The Twisted Vagabond

Get your teeth fixed in Los Algodones, Mexico

Zenith City Weekly

Duration: Whatever the dentist orders
Cost: Depends on the number of crowns
Travel style: Open wide!
Adventure factor: 1 (out of 10)

Los Algodones, Mexico is right on the convergence of the Arizona, California, and Mexico borders, ten miles west of Yuma, Arizona. From October through April, visitors balloon Yuma’s normal population of 50,000 to 220,000, mostly snowbirders over age 65.

While US seniors have Medicare, it has limited dental, vision, and prescription coverage. The Mexican medical community figured this out and, all along the 1,969–mile border, you’ll find qualified healthcare professionals offering treatment at discount prices on the Mexican side.

Most border towns are too dangerous to visit because of feudal drug wars, but Los Algodones is situated where the Colorado River enters Mexico. The border crossing has no commercial customs and is only open from 6 a.m. to 10 p.m. The Quechan Indian tribe owns land on the US side and they don’t allow development on their reservation.

This combination creates a lousy situation for drug–dealers and gun–runners. There has never been a violent cartel–related incident in the area and Los Algodones may be safer than many places in the US.

The town is about the size of Moose Lake, Minnesota and, within the city limits, you’ll find over 40 dental clinics, 25 optometry offices, and 15 pharmacies, many of which are more advanced than those in the US.

The dentists are a small, close–knit community and they’re very competitive. When one gets a new piece of equipment, within weeks the rest will install the same model and acquire the training to use it.

Most dentists and optometrists received their schooling in the States. Economics and taxes are such that medical professionals may reside in Yuma while practicing across the border. A lot of them are US citizens.

Every dentist uses filtered water and many run efficient operations where, to maintain their competitive edge, customer service is the focus rather than profit.

Oral exams, including cleaning, cost $30 and a typical crown is $160–200. A crown can be obtained in one day during tourist season, same day in the off–season.

Eye examinations are free if you buy a pair of glasses, which typically run 70 percent less than in the US. Turnaround time is one day and a regular exam is $25.

Los Algodones has a smattering of medical doctors and holistic options. Pharmacies here are a godsend to seniors on a tight budget, much more competitive than their neighbors to the north.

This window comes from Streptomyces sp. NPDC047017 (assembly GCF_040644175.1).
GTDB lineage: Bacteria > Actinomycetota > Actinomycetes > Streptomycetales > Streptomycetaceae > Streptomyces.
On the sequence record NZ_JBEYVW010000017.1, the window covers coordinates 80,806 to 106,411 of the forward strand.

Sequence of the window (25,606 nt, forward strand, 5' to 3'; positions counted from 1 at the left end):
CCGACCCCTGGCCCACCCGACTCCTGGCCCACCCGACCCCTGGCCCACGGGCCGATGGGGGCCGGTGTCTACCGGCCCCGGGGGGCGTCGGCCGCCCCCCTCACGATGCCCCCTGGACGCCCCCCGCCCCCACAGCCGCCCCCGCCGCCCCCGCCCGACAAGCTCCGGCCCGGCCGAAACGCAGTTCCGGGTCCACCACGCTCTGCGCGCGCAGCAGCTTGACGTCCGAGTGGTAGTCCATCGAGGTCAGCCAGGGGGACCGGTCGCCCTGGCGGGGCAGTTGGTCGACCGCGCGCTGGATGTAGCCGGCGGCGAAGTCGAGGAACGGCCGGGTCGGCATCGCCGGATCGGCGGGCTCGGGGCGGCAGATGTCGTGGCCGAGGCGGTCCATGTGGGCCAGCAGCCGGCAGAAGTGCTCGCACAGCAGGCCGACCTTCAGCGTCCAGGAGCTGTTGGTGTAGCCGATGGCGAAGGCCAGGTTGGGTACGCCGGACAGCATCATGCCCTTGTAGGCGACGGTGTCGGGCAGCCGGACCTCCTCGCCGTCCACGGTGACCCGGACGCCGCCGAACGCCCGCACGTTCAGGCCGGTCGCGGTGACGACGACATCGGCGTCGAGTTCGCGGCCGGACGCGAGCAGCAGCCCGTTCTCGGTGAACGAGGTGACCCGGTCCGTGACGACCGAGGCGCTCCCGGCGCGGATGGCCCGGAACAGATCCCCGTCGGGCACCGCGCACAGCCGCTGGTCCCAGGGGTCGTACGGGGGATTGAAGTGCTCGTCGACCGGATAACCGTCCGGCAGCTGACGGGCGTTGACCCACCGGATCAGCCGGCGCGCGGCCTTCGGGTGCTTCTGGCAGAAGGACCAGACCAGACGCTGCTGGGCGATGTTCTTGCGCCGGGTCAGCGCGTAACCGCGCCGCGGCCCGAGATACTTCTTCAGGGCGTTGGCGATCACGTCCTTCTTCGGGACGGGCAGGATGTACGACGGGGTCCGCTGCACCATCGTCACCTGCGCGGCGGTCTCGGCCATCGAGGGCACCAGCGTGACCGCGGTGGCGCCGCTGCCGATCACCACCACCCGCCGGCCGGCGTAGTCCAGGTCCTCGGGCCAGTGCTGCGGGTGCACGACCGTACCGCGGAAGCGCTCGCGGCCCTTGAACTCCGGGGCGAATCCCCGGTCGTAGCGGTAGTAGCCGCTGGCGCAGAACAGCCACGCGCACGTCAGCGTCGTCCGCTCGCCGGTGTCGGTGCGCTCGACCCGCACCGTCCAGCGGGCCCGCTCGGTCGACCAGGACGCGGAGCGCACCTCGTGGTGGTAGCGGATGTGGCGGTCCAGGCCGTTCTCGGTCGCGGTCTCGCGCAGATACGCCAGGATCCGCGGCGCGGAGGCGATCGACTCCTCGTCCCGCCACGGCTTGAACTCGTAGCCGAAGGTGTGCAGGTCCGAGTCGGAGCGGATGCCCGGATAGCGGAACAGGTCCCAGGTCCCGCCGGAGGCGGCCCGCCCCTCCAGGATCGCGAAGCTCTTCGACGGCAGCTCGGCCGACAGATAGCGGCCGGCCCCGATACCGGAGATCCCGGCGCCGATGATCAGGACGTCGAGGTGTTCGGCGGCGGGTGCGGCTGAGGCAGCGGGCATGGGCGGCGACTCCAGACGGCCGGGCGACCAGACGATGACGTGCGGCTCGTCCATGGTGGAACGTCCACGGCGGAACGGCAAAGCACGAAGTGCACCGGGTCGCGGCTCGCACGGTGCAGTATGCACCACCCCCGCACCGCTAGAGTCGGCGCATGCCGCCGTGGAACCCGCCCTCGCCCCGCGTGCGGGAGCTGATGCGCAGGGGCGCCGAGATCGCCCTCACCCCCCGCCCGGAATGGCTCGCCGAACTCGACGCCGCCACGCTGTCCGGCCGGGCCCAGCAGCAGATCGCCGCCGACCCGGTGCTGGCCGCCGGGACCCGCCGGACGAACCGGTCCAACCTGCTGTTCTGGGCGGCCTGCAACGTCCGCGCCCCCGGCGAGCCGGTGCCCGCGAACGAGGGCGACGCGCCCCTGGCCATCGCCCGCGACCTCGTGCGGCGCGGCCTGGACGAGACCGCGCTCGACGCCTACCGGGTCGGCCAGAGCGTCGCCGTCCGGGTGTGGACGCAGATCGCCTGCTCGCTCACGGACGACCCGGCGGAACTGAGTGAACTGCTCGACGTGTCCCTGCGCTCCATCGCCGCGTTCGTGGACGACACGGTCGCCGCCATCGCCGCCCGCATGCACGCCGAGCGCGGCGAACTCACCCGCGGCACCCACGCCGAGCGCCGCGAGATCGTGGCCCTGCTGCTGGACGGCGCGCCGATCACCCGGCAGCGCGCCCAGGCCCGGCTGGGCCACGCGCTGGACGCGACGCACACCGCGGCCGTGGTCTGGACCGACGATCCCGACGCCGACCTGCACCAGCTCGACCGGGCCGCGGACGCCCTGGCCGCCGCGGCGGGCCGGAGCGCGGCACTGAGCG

English is the language and the US dollar is the currency of choice. Every business accepts Visa and MasterCard. Most professionals offer a US–cash discount.

The fun part is "it’s Mexico." After your appointment, you can dine on fresh fish or shrimp tacos and a cold cerveza. Or venture into the cantinas for some tequila.

If your medical work requires additional days in Yuma, you’ll find warm southwestern hospitality. In the off–season, you’ll likely be the only tourist at the famous Yuma Territorial Prison Museum. Cactus League games, played daily in Phoenix, are a necessity for baseball fanatics and tickets are only about $25.

Budget rooms in Yuma from May through September run $30 a night. Phoenix is three hours away and flying there from Los Angeles is almost the same price. A one–way car rental from the Phoenix airport to LAX allows you to make an adventure of it. After your medical work, head three hours west to San Diego or five hours to LA. You can lounge on the warm sands of a southern California beach to recuperate.

So, next time your dentist insists you need a few crowns, be sure to do your math. You can get all the work done competently, inexpensively, and quickly—with a sunny vacation thrown in—by choosing a professional in Los Algodones. Just remember to bring some sunscreen along with your passport.

Nomadic since 2001, Ken Gunderson rarely resides in one locality for more than three months or returns to places he’s visited before. This lifestyle traveler occasionally visits Gringo Trails, but not as a practice, and his travel tales always have a twist. So far this year, he has slept in 38 beds. He can be reached at